Alright ambitious and avid readers, I know you probably have a long list of resolutions for the New Year, but if you don’t get around to losing that 20 lbs or learning that new language, here are the 3 books that will help in health, learning, and communication that you must read by the end of 2019.

Mindset, The psychology of Success Book by Carol Dweck, Ph. D.1. Mindest by Carol Dweck, Ph.D

Literally this is my number one favorite book and will recommend and gift it to anybody! This book changed my life when I was 16. Carol Dweck, a Stanford Psychologist, summarizes her research on motivation. It is literally the science of success and potential and she conveys the mindset of the highest achievers. Backed by numerous research studies, shes states there are two mindsets; a fixed mindset and a growth mindset. A person with a fixed mindset believes their skills are innate. Some people are just born artists, and some people are gifted athletes. Someone with a growth mindset believes that skills and knowledge can be fostered through hard work and practice. They may not initially be a gifted artist, but believe they have the ability to learn new skills and improve upon practice. Comparing those with fixed and growth mindsets, Carol Dwecks research supports the idea the people with growth mindsets are higher success track records and overall reach a greater potential.


Please read this book to help you realize your potential in your ability to learn!


Spark Exercise Science Book by John J. Ratey, MD2. Spark by John J. Ratey, MD

This is my number two quakebook (books that shake you…). I found this book this past year and was my “spark” for starting mental olympian. Here, John Ratey covers the neuroscience of exercise. Essentially, exercise is more than a  work out for physique and heart health, it helps rewire your brain. He is a Psychiatrist who has been focusing on treating ADHD. Amoung helping with mental health issues like ADHD, anxiety, depression, and stress, he teaches you how the brain reacts to exercise in everyday life. Essentially when we exercise (research mainly on cardiovascular exercise. There is limited research on stregth training on the brain) our brain produces a protien called BDNF; Brain derived-neurotropic factor. This protien is what he calls “mircale grow for the brain”. BDNF helps support existing neurons and growth of new neurons and synapses. Long story short, it’s important for long term memory and learning.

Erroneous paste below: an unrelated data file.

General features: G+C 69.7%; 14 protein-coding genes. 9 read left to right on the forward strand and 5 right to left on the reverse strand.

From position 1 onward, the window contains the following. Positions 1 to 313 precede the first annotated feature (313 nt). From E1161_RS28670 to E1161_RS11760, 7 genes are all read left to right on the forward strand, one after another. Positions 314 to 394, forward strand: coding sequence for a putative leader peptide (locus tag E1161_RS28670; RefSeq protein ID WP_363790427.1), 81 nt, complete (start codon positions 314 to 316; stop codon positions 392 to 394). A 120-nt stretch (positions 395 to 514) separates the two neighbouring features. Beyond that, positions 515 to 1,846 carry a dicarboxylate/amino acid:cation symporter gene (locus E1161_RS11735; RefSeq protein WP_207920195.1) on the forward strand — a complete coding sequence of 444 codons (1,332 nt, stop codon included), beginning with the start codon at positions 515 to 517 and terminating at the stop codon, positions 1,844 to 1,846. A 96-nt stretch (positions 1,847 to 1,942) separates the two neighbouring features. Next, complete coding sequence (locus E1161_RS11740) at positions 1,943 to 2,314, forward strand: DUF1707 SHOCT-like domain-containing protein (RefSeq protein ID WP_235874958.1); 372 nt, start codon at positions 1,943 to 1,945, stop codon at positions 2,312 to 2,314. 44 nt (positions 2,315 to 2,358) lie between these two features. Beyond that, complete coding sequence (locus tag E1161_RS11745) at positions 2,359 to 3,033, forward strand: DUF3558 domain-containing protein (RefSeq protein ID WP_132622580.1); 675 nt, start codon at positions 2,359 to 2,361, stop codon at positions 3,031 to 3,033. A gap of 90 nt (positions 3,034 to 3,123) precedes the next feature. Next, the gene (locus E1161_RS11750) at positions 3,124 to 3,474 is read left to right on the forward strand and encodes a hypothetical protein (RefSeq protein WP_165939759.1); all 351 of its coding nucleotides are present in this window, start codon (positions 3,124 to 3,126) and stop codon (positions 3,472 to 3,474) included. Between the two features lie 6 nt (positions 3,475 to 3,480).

So when you go to the gym this year, know that you’re getting bonus points! Not only are you getting sexier, you’re working out your brain and greater cognition is sexy too!


Don't Shoot The Dog! Book by Karen Pryor3. Don’t Shoot the Dog by Karen Pryor

Tim Ferris recommended this book and I absolutely love it. You may have heard of Karen Pryor, the pioneer for clicker-training used to train animals. In her book, Don’t Shoot the Dog, she is not only teaching you how to train dogs, but people as well. As for most intelligent animals, you can train them using operant conditioning. This type of training is strengthens behaviors based on behavior consequences. For instance, you may give a dog a treat for sitting (positive reinforcement) or you could yell at your dog for peeing on the rug (negative reinforcement). Her book focuses on using positive reinforcement to mold and shape desired behaviors.

Interestingly enough the same conditioning applies to humans, but can take longer than training a dog, of course. Considering what motivates people, (money, praise, gifts, food) you can shape behavior by rewarding the desired behavior as it naturally occurs. I did read this funny article about this women who “trained” her husband like a dog. Getting him to be more tidy about putting dirty laundry in the hamper opposed to the floor, she would only praise him when he put the laundry in the hamper. She would also ignore and not react to any “bad” behavior. Over months of praise, she shaped her husband, without nagging, to be a cleaner person. Of course I would not recommend to use this conditioning in a deviant manner, but it is at the basis of how we let people treat us. How we react/don’t react to people shows them how they should treat you. For instance, if you want someone to respect your time, but they are always late and you continue with plans anyway, this person person learns they can get away with being late because you continue to accept the behavior. Food for thought…


So please, if you buy any books, read this to help improve your life!


What are your top reads this year?

Mental Olympian Newsletter

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